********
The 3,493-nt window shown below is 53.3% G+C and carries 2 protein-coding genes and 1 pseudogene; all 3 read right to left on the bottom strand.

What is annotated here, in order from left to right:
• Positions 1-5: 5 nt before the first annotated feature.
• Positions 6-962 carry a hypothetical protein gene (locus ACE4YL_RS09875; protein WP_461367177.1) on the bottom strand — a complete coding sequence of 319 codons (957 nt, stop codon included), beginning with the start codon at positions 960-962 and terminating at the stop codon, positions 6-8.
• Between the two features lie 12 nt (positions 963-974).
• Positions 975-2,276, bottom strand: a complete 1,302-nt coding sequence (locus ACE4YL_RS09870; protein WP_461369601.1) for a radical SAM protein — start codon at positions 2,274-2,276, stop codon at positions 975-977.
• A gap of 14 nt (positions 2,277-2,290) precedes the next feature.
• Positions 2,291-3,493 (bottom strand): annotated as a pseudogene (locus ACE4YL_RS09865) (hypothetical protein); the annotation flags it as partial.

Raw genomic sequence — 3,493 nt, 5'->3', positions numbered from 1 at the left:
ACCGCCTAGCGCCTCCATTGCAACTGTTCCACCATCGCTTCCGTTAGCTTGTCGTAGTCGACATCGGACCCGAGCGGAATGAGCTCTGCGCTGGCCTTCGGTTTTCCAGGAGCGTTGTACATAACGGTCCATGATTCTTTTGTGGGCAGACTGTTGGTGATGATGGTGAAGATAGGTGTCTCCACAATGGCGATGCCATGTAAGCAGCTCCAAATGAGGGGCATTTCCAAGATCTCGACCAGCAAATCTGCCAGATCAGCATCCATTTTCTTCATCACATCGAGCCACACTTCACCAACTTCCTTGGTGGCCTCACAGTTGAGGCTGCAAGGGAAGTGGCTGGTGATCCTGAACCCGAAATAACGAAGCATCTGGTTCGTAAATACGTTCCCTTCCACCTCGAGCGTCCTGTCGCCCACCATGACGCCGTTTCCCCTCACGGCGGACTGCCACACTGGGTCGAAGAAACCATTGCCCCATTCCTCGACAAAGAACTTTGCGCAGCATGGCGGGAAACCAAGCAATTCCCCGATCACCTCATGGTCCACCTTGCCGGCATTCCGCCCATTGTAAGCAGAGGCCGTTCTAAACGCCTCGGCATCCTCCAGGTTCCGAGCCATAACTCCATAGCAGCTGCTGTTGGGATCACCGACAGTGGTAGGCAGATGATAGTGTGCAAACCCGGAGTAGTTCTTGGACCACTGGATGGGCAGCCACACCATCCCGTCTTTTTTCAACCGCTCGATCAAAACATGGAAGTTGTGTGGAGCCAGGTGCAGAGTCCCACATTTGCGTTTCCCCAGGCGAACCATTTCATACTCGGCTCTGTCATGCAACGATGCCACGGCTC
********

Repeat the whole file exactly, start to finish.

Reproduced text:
The 3,493-nt window shown below is 53.3% G+C and carries 2 protein-coding genes and 1 pseudogene; all 3 read right to left on the bottom strand.

What is annotated here, in order from left to right:
• Positions 1-5: 5 nt before the first annotated feature.
• Positions 6-962 carry a hypothetical protein gene (locus ACE4YL_RS09875; protein WP_461367177.1) on the bottom strand — a complete coding sequence of 319 codons (957 nt, stop codon included), beginning with the start codon at positions 960-962 and terminating at the stop codon, positions 6-8.
• Between the two features lie 12 nt (positions 963-974).
• Positions 975-2,276, bottom strand: a complete 1,302-nt coding sequence (locus ACE4YL_RS09870; protein WP_461369601.1) for a radical SAM protein — start codon at positions 2,274-2,276, stop codon at positions 975-977.
• A gap of 14 nt (positions 2,277-2,290) precedes the next feature.
• Positions 2,291-3,493 (bottom strand): annotated as a pseudogene (locus ACE4YL_RS09865) (hypothetical protein); the annotation flags it as partial.

Raw genomic sequence — 3,493 nt, 5'->3', positions numbered from 1 at the left:
ACCGCCTAGCGCCTCCATTGCAACTGTTCCACCATCGCTTCCGTTAGCTTGTCGTAGTCGACATCGGACCCGAGCGGAATGAGCTCTGCGCTGGCCTTCGGTTTTCCAGGAGCGTTGTACATAACGGTCCATGATTCTTTTGTGGGCAGACTGTTGGTGATGATGGTGAAGATAGGTGTCTCCACAATGGCGATGCCATGTAAGCAGCTCCAAATGAGGGGCATTTCCAAGATCTCGACCAGCAAATCTGCCAGATCAGCATCCATTTTCTTCATCACATCGAGCCACACTTCACCAACTTCCTTGGTGGCCTCACAGTTGAGGCTGCAAGGGAAGTGGCTGGTGATCCTGAACCCGAAATAACGAAGCATCTGGTTCGTAAATACGTTCCCTTCCACCTCGAGCGTCCTGTCGCCCACCATGACGCCGTTTCCCCTCACGGCGGACTGCCACACTGGGTCGAAGAAACCATTGCCCCATTCCTCGACAAAGAACTTTGCGCAGCATGGCGGGAAACCAAGCAATTCCCCGATCACCTCATGGTCCACCTTGCCGGCATTCCGCCCATTGTAAGCAGAGGCCGTTCTAAACGCCTCGGCATCCTCCAGGTTCCGAGCCATAACTCCATAGCAGCTGCTGTTGGGATCACCGACAGTGGTAGGCAGATGATAGTGTGCAAACCCGGAGTAGTTCTTGGACCACTGGATGGGCAGCCACACCATCCCGTCTTTTTTCAACCGCTCGATCAAAACATGGAAGTTGTGTGGAGCCAGGTGCAGAGTCCCACATTTGCGTTTCCCCAGGCGAACCATTTCATACTCGGCTCTGTCATGCAACGATGCCACGGCTC